“Our goal is to make sure new employees, managers, and newly accreted union members receive partnership training in a timely manner,” said Katie Ekstrom, OFNHP Local 5017 and subgroup Union Co-Lead. “We are shifting our partnership culture through a renewed commitment to learning about partnership early.”

POSTPONED: Macy’s Contract Meeting May 20th Postponed Until Further Notice

The Macy’s Bargaining Committee – pictured left to right: Bianca Morris (Marlow Heights), Arleetta Hunter (Montgomery Mall), Mary Burns-O’Connor (Bowie), Kimberly Mitchell (Metro Center), Lewis Mattison (Montgomery Mall)

The Macy’s contract meeting previously scheduled for Sunday, May 20th has been postponed until further notice.

We began these contract negotiations united with our brothers and sisters from UFCW Local 21 working at Macy’s stores in Seattle. By standing united coast to coast, we are able to work together to negotiate better contracts for all of us.

Thanks to all of you who took action for a fair contract, we have successfully reached a tentative agreement with Macy’s that we are prepared to recommend for ratification. But while our contract talks have concluded, negotiations are still underway between Macy’s and our fellow union members at UFCW Local 21 in Seattle.

We’re in this together. We started this united coast to coast, and we’re going to finish it united coast to coast. That’s why, with the unanimous support of your bargaining committee, we have decided we will not vote on our new contract until Macy’s reaches an agreement with our brothers and sisters on the west coast. We will continue to wear our buttons and take action in solidarity with our Macy’s coworkers in Seattle.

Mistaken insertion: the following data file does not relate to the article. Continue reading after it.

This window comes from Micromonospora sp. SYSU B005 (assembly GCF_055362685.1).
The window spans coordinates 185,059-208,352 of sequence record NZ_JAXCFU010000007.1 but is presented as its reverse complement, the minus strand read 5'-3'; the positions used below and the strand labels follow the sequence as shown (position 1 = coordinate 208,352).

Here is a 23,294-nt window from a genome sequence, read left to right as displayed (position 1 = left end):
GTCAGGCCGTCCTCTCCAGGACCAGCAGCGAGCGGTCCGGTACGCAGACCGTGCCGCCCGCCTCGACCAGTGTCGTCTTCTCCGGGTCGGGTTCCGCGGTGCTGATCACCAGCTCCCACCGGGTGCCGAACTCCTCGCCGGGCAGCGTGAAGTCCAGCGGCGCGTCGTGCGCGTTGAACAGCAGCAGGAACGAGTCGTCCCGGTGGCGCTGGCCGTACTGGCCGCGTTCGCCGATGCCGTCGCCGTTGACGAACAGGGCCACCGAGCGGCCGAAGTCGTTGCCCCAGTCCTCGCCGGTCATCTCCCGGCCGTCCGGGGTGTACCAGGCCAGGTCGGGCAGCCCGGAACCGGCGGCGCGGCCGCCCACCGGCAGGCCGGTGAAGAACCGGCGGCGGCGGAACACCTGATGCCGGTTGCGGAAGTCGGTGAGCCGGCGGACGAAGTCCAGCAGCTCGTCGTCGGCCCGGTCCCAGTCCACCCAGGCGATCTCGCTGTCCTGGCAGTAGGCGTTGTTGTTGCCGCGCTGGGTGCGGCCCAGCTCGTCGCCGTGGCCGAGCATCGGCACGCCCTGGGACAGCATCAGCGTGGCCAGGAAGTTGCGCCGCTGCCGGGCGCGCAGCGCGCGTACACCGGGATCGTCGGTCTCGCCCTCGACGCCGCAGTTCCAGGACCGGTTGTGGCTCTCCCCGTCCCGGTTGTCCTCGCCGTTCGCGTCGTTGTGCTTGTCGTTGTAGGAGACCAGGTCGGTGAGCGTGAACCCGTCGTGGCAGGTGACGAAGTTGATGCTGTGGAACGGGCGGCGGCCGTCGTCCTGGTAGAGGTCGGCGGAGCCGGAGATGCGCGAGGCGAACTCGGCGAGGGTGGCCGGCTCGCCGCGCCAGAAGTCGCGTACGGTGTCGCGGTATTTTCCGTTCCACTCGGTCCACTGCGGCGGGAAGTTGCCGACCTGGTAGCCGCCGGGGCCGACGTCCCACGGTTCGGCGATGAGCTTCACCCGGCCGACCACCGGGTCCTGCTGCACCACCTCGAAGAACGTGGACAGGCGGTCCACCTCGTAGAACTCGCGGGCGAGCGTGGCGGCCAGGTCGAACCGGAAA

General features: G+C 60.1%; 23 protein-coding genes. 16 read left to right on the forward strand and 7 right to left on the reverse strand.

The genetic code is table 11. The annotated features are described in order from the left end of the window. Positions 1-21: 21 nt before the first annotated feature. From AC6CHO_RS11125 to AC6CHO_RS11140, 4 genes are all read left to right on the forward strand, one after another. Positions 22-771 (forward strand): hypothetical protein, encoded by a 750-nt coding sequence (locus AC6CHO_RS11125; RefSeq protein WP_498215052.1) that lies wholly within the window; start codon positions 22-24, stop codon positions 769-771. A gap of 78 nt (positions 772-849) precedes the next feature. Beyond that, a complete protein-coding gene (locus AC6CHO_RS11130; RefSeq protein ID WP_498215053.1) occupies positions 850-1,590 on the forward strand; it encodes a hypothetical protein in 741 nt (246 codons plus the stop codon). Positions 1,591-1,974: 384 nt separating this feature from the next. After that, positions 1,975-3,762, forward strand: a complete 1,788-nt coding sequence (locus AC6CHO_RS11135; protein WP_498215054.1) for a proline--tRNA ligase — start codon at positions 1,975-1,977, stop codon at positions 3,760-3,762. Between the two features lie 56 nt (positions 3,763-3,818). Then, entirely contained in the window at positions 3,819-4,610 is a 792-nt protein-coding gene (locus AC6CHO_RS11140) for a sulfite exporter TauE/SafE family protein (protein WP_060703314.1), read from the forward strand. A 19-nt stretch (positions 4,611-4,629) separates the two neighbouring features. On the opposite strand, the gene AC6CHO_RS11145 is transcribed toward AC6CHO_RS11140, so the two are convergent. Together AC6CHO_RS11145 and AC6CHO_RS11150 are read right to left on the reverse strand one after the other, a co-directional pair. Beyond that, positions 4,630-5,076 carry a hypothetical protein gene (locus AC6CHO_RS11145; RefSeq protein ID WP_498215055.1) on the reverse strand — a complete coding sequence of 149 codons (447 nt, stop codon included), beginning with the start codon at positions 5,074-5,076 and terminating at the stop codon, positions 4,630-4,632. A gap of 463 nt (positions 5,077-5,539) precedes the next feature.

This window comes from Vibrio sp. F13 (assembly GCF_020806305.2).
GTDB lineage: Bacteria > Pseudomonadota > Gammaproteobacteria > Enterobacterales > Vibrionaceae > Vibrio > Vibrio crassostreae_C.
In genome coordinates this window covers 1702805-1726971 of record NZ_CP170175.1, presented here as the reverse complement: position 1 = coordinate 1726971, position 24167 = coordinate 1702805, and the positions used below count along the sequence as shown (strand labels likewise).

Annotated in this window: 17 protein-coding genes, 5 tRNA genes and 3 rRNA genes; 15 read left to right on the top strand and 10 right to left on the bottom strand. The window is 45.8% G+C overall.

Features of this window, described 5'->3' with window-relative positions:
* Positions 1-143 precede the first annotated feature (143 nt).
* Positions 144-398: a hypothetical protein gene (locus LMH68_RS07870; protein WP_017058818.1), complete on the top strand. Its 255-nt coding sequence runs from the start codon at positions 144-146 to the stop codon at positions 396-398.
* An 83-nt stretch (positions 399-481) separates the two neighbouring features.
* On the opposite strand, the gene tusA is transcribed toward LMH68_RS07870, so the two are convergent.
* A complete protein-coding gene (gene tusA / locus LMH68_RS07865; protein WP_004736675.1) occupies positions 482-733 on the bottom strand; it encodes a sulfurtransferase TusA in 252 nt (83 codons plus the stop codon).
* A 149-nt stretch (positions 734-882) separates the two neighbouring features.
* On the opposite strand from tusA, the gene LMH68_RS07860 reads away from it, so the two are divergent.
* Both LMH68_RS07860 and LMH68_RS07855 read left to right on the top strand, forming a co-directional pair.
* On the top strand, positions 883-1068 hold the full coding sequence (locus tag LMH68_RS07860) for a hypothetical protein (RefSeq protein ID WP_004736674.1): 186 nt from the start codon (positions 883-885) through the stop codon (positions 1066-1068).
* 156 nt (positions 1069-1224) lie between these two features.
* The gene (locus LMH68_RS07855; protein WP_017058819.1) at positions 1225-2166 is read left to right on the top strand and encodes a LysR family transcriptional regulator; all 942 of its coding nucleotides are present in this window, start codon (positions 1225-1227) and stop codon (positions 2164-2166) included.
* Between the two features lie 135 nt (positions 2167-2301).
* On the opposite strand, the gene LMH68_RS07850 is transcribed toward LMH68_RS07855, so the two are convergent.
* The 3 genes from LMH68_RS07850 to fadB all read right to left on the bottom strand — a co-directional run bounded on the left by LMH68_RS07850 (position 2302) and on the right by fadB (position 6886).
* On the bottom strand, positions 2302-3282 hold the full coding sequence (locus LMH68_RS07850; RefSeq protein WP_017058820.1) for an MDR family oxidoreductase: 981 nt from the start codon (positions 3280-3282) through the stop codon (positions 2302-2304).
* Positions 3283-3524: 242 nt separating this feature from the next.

Rest assured, we expect the wage increases and other gains we have made in our new contract to take effect retroactively. We are also aware that open enrollment for your health insurance begins on Tuesday, May 22. Later this week, we will be giving you additional information about health care changes that are included in the tentative agreement so you will have all of the information you need in order to make your enrollment selection.

We will notify all Macy’s members once our contract meeting has been rescheduled. In the meantime, don’t hesitate to reach out to us with your questions and comments.

May 22 & 23: Fight For A Better Contract At Kroger

BETTER PAY + AFFORDABLE HEALTHCARE + RESPECT

Join us for an upcoming union contract meeting to help us to shape our strategy and prioritize our goals for contract negotiations.

We are fighting for a fair contract with better pay, affordable healthcare, and respect for our union. We need to hear what YOU want to see in your upcoming contract, so make sure to be there!

Please plan to attend one of the meetings listed below. You are welcome to attend either of them.

You should also receive a card in the mail inviting you to the meeting. Please bring this card with you to whichever meeting you attend.

Kroger Union Contract Meetings

Richmond Area – May 22, 2018
6:00 pm
Comfort Suites Innsbrook
4051 Innslake Drive, Glen Allen, VA, 23060

Norfolk Area – May 23, 2018
6:00 pm
Iron Workers Local 79
5307 E Virginia Beach Blvd # 102, Norfolk, VA 23502

 

Sign Up for Text Alerts

As we negotiate our next union contract with Kroger, we’re committed to keeping you informed every step of the way. With so many ways to stay in the loop, don’t get left out of the conversation!